POLITICS & GOVERNMENT

Port Authority settlement gives Newark $155M for lead service lines replacement

BY Michael Hill, Correspondent |

Newark and the Port Authority have reached an agreement that will pay the city $155 million, just as it embarks on a multi-million-dollar program to replace thousands of lead service lines at no cost to property owners.

City officials say the proceeds of the agreement — $5 million up front and $5 million in each of the next 30 years — will be used for payments on a $120 million loan from Essex County for the replacement of 18,000 lead lines connecting to individual homes and businesses, which have been identified as the source of lead contamination in Newark’s drinking water.

Work crews for two contractors are at work now digging up and replacing the lines.

“We are ever grateful,” said Mayor Ras Baraka, who noted that the lead crisis did not motivate the city to settle the dispute, which has been the subject of year-long negotiations.

Both sides said the agreement heads off what could have been a protracted court battle. Baraka said the city had claimed it was owed for a number of items relating to Port Authority operations in Newark.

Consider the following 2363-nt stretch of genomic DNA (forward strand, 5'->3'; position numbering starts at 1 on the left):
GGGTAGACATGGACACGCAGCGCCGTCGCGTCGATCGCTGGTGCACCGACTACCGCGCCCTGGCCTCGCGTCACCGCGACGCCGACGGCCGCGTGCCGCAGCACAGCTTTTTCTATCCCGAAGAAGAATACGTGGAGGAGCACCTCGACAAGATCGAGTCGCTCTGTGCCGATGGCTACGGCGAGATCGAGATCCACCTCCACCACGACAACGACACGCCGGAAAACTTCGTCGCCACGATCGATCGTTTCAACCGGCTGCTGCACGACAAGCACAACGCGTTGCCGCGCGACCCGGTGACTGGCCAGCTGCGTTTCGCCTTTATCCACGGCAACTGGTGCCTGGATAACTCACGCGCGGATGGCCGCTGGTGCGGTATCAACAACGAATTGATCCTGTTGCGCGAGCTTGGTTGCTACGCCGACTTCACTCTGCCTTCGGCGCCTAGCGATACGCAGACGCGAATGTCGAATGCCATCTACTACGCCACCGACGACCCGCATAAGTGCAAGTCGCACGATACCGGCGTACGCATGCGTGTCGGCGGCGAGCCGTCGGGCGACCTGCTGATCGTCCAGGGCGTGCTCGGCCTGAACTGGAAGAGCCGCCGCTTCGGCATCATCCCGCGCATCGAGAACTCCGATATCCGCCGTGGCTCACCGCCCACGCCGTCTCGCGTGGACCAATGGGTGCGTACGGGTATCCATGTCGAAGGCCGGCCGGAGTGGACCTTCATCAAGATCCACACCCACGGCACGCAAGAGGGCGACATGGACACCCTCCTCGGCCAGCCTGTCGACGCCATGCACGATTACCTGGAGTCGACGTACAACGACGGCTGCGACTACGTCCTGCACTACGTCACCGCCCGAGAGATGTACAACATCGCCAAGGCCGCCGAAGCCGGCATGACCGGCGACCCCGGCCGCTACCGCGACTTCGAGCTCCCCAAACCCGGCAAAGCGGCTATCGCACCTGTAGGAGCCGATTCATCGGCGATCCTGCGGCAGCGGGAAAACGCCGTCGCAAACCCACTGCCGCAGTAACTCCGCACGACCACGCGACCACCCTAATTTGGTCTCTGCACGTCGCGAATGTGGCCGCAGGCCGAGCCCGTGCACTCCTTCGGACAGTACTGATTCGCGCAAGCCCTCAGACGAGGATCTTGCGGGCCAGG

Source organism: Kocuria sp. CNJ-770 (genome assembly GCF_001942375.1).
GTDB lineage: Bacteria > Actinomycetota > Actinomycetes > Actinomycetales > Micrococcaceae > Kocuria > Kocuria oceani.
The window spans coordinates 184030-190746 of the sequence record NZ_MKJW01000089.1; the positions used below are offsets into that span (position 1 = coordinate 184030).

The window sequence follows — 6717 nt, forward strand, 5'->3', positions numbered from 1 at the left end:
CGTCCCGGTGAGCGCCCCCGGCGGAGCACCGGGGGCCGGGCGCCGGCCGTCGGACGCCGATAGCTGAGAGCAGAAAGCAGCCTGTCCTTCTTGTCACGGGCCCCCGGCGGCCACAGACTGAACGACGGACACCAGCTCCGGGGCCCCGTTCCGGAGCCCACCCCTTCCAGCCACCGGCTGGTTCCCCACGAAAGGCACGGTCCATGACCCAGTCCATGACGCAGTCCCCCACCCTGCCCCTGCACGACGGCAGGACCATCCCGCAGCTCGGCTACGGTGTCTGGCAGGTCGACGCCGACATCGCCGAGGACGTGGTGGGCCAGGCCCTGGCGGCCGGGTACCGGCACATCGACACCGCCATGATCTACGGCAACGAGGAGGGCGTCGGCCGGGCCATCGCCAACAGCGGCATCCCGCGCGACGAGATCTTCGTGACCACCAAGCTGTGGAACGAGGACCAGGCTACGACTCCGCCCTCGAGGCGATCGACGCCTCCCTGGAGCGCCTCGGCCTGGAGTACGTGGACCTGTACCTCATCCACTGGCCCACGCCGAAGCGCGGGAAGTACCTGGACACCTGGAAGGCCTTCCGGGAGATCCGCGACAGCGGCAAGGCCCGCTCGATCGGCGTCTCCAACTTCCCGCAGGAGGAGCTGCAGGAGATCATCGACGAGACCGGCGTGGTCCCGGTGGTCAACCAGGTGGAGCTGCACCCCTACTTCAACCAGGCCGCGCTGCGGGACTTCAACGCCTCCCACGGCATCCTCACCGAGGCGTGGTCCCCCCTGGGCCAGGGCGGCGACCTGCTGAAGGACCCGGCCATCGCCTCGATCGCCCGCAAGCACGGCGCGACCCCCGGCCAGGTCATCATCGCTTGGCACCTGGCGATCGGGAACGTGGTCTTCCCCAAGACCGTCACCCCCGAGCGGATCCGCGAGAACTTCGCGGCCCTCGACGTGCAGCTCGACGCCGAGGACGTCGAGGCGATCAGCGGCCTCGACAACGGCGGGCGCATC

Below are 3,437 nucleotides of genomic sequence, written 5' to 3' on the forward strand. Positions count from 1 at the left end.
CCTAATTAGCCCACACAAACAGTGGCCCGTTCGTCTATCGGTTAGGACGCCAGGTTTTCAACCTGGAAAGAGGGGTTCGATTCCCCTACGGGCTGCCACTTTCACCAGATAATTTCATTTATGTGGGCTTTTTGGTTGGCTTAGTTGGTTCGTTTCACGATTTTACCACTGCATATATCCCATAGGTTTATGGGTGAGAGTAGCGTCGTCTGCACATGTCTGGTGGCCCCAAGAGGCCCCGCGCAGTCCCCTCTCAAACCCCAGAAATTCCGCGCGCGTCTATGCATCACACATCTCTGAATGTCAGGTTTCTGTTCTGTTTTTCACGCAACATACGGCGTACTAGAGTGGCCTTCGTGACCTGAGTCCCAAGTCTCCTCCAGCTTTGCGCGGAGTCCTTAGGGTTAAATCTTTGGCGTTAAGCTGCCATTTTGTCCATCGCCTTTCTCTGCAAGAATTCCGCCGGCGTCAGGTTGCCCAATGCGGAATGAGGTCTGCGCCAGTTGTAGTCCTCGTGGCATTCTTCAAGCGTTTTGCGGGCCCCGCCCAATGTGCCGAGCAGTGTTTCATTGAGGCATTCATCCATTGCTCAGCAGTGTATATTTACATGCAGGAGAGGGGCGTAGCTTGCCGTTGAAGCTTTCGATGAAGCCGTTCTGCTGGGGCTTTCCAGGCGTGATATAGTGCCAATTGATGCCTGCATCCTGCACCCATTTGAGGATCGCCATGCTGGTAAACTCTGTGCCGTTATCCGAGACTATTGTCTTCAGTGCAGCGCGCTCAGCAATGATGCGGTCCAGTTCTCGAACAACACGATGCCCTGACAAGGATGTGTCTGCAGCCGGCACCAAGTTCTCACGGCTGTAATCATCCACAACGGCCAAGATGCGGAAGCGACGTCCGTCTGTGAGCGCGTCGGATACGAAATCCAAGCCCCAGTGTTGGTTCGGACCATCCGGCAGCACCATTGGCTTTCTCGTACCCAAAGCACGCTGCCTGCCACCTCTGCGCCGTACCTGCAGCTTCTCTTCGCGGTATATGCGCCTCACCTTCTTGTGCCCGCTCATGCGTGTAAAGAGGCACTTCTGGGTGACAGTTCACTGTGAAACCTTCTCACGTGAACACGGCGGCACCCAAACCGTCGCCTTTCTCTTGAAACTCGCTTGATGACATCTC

In a statement, the Port Authority said the resolution of several outstanding disputes allows it to advance several critical infrastructure projects.

Two weeks ago, the city began tapping the loan for the line replacement work. The debt service on the loan was $6 million, Baraka said.

Meanwhile, the city continues to hand out tap filters to residents with lead service lines. Follow-up testing showed the filters were 97% effective in reducing lead from tap water below a federal benchmark. Those tests were ordered after a much smaller sample detected elevated lead levels in two of three homes despite the presence of the filters.

News of that discovery sparked the current crisis and prompted officials to hand out bottled water to residents.

Baraka said the city will begin scaling back the water distribution effort.

On Wednesday, Newark is holding a town hall on the state of its water at NJPAC, where Baraka will be joined by a panel of experts. Part of the mission will be showing residents how to properly install the filters.